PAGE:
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University of Washington Health Sciences Library

Measurement Tools/Research Instruments

Tips on how to find information about research instruments such as questionnaires.

Other Tutorials

In this section you will find suggestions for additional resources. This guide focused on web-based resources available at the University of Washington. Different resources may be available in other formats (e.g. in print or for mobile devices) or at other locations. As you enter practice, you will create your own toolkit of useful resources.

APA’s FAQ/Finding Information About Psychological Tests

Finding Measurement Instruments

Finding Research Instruments, Surveys and Tests

Instruments and Assessment Tutorial

MAPI Research Institute provides support for Health-Related Quality of Life (HRQoL) research

Test Instruments and Measures

Tests and Measurements


The preceding sections of this guide introduced you to the steps and resources for finding measurement tools:

  • The three scenarios present examples of common questions and answers.
  • The Paths to Information suggest a typical path to follow a topic.
  • The Resources Tables provide key information on selected resources.

This section includes additional suggestions and advice. Please give us feedback by completing the evaluation below.

Additional points

Like any good literature search, you will not always find the article you want for your research. The same principle applies to locating specific tests. You will need to be flexible about the sources available. If you are unable to find a test or measure always ask a librarian for assistance.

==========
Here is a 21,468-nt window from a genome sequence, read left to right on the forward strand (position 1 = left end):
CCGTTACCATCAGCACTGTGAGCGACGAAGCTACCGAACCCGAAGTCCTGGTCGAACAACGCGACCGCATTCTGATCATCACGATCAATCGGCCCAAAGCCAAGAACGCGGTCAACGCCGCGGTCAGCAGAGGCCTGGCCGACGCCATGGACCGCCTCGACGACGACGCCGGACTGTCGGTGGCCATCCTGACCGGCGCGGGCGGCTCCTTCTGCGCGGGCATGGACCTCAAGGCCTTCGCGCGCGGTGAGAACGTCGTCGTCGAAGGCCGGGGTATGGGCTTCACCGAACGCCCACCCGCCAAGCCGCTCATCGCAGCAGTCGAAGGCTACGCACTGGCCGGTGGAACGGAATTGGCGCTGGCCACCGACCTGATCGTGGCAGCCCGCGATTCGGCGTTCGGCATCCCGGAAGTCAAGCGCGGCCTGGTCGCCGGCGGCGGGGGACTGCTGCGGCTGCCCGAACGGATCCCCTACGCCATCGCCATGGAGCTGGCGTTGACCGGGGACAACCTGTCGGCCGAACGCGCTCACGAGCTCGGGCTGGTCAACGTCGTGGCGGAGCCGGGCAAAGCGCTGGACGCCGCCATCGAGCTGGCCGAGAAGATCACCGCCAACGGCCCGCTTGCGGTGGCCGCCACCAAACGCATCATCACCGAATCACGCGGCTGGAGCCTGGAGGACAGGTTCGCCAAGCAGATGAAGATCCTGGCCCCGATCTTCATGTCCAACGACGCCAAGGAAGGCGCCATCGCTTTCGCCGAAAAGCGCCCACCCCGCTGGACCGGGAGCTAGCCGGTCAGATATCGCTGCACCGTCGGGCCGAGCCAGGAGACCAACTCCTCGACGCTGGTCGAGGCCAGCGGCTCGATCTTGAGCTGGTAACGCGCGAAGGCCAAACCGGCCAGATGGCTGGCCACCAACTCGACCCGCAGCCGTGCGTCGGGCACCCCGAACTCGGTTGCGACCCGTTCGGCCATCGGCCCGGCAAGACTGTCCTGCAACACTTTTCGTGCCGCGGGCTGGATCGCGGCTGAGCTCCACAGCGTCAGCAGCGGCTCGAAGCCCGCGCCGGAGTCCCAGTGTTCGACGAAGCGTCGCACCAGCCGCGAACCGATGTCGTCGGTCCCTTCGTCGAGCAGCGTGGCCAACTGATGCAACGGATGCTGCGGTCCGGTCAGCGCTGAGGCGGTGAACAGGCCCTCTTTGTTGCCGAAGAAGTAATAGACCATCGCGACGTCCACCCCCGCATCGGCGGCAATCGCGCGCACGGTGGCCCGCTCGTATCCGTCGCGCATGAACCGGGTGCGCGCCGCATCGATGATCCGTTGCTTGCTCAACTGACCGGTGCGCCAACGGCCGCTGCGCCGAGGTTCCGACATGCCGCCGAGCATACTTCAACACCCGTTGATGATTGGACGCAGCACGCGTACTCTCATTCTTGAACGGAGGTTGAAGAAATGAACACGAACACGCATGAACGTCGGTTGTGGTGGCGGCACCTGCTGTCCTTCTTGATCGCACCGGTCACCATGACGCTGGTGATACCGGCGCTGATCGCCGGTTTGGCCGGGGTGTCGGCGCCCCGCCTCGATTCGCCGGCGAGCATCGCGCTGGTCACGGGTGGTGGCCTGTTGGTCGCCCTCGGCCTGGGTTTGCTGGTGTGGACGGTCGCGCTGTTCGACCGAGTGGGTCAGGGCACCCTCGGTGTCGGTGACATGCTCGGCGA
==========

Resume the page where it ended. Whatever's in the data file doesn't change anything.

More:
Give yourself enough time to search, review, and find an actual test. Also determine whether the test is copyrighted and whether you are qualified to administer the test.

It is tempting to want to develop your own test to suit your needs. However, there are many factors to consider such as sampling, scoring, etc. Do not re-invent the wheel. Perform a thorough search using the resources listed here to see if a tool already exists that may suit your needs.

Remember to always cite your sources. For example, consult the Publication Manual of the American Psychological Association, 6th ed. or a brief guide:

You have an ethical responsibility to use tests wisely. You should select tests that meet the purpose for which they intended and for the appropriate population. You should select tests that attempt to make them as fair as possible for test takers. You should inform test takers about their rights, responsibilities, and risks and benefits in taking part in any study, treatment, or program.


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